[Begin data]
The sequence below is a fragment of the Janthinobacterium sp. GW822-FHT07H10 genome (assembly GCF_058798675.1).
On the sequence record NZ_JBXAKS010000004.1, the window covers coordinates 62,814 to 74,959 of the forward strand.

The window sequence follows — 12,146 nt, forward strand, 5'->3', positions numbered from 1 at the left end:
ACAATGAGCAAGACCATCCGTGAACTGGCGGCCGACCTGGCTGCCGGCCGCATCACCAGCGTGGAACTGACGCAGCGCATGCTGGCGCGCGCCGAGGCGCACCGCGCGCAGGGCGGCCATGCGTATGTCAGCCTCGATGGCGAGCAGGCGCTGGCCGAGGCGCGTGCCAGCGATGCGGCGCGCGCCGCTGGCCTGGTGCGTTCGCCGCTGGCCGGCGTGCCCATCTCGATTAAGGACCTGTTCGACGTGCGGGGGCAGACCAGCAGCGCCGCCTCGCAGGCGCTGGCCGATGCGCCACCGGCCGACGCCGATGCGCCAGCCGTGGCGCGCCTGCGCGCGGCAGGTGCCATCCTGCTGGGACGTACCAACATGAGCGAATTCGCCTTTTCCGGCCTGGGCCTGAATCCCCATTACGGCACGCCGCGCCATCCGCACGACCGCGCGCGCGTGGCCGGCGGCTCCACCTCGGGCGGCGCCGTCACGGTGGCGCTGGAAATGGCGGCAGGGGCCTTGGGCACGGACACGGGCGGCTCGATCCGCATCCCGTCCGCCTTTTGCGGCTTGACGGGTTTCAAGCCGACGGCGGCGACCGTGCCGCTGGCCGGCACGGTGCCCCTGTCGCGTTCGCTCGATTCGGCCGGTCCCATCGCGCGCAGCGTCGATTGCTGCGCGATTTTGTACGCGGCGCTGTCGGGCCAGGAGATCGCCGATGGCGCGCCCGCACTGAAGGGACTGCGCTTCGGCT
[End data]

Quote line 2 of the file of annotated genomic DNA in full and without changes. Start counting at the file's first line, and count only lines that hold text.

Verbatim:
On the sequence record NZ_JBXAKS010000004.1, the window covers coordinates 62,814 to 74,959 of the forward strand.